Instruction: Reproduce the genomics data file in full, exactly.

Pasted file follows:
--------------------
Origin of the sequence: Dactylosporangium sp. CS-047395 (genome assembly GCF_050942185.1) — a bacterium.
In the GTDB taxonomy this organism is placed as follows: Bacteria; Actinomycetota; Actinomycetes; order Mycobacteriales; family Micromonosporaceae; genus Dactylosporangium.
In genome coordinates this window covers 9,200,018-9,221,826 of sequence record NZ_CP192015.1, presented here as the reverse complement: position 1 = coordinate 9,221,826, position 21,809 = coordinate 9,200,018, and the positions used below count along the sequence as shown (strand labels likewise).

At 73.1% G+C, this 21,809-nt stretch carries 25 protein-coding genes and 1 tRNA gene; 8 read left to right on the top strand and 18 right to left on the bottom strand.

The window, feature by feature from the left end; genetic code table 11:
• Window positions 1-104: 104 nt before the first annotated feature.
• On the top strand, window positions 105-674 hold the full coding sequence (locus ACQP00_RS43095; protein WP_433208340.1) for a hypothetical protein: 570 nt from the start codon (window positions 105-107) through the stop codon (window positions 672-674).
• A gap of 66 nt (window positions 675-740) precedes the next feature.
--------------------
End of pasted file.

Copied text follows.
Origin of the sequence: Dactylosporangium sp. CS-047395 (genome assembly GCF_050942185.1) — a bacterium.
In the GTDB taxonomy this organism is placed as follows: Bacteria; Actinomycetota; Actinomycetes; order Mycobacteriales; family Micromonosporaceae; genus Dactylosporangium.
In genome coordinates this window covers 9,200,018-9,221,826 of sequence record NZ_CP192015.1, presented here as the reverse complement: position 1 = coordinate 9,221,826, position 21,809 = coordinate 9,200,018, and the positions used below count along the sequence as shown (strand labels likewise).

At 73.1% G+C, this 21,809-nt stretch carries 25 protein-coding genes and 1 tRNA gene; 8 read left to right on the top strand and 18 right to left on the bottom strand.

The window, feature by feature from the left end; genetic code table 11:
• Window positions 1-104: 104 nt before the first annotated feature.
• On the top strand, window positions 105-674 hold the full coding sequence (locus ACQP00_RS43095; protein WP_433208340.1) for a hypothetical protein: 570 nt from the start codon (window positions 105-107) through the stop codon (window positions 672-674).
• A gap of 66 nt (window positions 675-740) precedes the next feature.